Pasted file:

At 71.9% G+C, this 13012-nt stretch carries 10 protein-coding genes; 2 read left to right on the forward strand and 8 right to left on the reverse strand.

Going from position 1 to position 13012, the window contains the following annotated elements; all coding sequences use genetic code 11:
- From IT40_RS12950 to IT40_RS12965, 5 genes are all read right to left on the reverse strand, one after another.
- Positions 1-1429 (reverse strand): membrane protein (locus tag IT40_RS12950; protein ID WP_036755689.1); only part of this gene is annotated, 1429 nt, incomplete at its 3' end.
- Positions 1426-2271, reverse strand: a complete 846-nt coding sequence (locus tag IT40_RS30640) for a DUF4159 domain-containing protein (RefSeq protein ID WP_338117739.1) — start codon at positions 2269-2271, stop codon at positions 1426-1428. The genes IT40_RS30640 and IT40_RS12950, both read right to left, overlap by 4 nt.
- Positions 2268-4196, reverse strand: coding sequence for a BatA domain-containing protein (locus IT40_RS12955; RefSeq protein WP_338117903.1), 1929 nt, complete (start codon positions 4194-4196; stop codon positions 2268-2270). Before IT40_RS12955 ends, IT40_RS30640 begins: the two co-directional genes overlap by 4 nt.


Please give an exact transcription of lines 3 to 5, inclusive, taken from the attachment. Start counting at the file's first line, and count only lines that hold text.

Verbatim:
- From IT40_RS12950 to IT40_RS12965, 5 genes are all read right to left on the reverse strand, one after another.
- Positions 1-1429 (reverse strand): membrane protein (locus tag IT40_RS12950; protein ID WP_036755689.1); only part of this gene is annotated, 1429 nt, incomplete at its 3' end.
- Positions 1426-2271, reverse strand: a complete 846-nt coding sequence (locus tag IT40_RS30640) for a DUF4159 domain-containing protein (RefSeq protein ID WP_338117739.1) — start codon at positions 2269-2271, stop codon at positions 1426-1428. The genes IT40_RS30640 and IT40_RS12950, both read right to left, overlap by 4 nt.